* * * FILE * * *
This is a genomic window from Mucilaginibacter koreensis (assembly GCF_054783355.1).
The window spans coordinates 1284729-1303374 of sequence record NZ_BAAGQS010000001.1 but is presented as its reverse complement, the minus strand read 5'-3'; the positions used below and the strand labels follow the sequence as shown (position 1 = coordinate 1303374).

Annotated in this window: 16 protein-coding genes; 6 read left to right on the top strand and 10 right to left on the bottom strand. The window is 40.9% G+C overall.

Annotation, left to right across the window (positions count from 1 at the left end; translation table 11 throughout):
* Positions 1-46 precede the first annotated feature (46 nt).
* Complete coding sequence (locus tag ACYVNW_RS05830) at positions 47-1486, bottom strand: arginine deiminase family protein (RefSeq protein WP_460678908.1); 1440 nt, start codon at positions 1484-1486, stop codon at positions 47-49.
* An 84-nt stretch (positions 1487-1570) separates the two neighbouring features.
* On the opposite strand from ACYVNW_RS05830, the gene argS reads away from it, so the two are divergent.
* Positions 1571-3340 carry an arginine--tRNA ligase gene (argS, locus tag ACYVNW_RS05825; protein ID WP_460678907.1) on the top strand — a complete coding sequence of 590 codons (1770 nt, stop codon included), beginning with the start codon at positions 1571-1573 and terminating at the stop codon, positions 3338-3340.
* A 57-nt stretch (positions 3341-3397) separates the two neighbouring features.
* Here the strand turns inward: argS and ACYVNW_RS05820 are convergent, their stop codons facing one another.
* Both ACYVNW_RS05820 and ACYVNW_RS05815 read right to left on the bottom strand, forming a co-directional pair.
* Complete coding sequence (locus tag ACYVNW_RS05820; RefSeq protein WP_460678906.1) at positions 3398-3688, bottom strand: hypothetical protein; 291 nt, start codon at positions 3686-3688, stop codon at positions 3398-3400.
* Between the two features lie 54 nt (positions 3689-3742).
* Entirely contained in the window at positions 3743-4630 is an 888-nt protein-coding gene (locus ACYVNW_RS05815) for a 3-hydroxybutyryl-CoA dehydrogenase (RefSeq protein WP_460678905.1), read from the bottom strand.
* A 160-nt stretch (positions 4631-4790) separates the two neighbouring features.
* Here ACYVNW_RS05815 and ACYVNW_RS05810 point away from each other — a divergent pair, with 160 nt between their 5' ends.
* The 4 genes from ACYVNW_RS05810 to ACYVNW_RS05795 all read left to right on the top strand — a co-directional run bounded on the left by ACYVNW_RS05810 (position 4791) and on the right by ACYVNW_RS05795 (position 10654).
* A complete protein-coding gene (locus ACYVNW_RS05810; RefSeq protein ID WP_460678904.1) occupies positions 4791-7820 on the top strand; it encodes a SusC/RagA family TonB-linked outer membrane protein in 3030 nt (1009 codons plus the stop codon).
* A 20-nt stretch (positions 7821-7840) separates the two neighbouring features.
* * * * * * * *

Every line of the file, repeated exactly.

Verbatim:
This is a genomic window from Mucilaginibacter koreensis (assembly GCF_054783355.1).
The window spans coordinates 1284729-1303374 of sequence record NZ_BAAGQS010000001.1 but is presented as its reverse complement, the minus strand read 5'-3'; the positions used below and the strand labels follow the sequence as shown (position 1 = coordinate 1303374).

Annotated in this window: 16 protein-coding genes; 6 read left to right on the top strand and 10 right to left on the bottom strand. The window is 40.9% G+C overall.

Annotation, left to right across the window (positions count from 1 at the left end; translation table 11 throughout):
* Positions 1-46 precede the first annotated feature (46 nt).
* Complete coding sequence (locus tag ACYVNW_RS05830) at positions 47-1486, bottom strand: arginine deiminase family protein (RefSeq protein WP_460678908.1); 1440 nt, start codon at positions 1484-1486, stop codon at positions 47-49.
* An 84-nt stretch (positions 1487-1570) separates the two neighbouring features.
* On the opposite strand from ACYVNW_RS05830, the gene argS reads away from it, so the two are divergent.
* Positions 1571-3340 carry an arginine--tRNA ligase gene (argS, locus tag ACYVNW_RS05825; protein ID WP_460678907.1) on the top strand — a complete coding sequence of 590 codons (1770 nt, stop codon included), beginning with the start codon at positions 1571-1573 and terminating at the stop codon, positions 3338-3340.
* A 57-nt stretch (positions 3341-3397) separates the two neighbouring features.
* Here the strand turns inward: argS and ACYVNW_RS05820 are convergent, their stop codons facing one another.
* Both ACYVNW_RS05820 and ACYVNW_RS05815 read right to left on the bottom strand, forming a co-directional pair.
* Complete coding sequence (locus tag ACYVNW_RS05820; RefSeq protein WP_460678906.1) at positions 3398-3688, bottom strand: hypothetical protein; 291 nt, start codon at positions 3686-3688, stop codon at positions 3398-3400.
* Between the two features lie 54 nt (positions 3689-3742).
* Entirely contained in the window at positions 3743-4630 is an 888-nt protein-coding gene (locus ACYVNW_RS05815) for a 3-hydroxybutyryl-CoA dehydrogenase (RefSeq protein WP_460678905.1), read from the bottom strand.
* A 160-nt stretch (positions 4631-4790) separates the two neighbouring features.
* Here ACYVNW_RS05815 and ACYVNW_RS05810 point away from each other — a divergent pair, with 160 nt between their 5' ends.
* The 4 genes from ACYVNW_RS05810 to ACYVNW_RS05795 all read left to right on the top strand — a co-directional run bounded on the left by ACYVNW_RS05810 (position 4791) and on the right by ACYVNW_RS05795 (position 10654).
* A complete protein-coding gene (locus ACYVNW_RS05810; RefSeq protein ID WP_460678904.1) occupies positions 4791-7820 on the top strand; it encodes a SusC/RagA family TonB-linked outer membrane protein in 3030 nt (1009 codons plus the stop codon).
* A 20-nt stretch (positions 7821-7840) separates the two neighbouring features.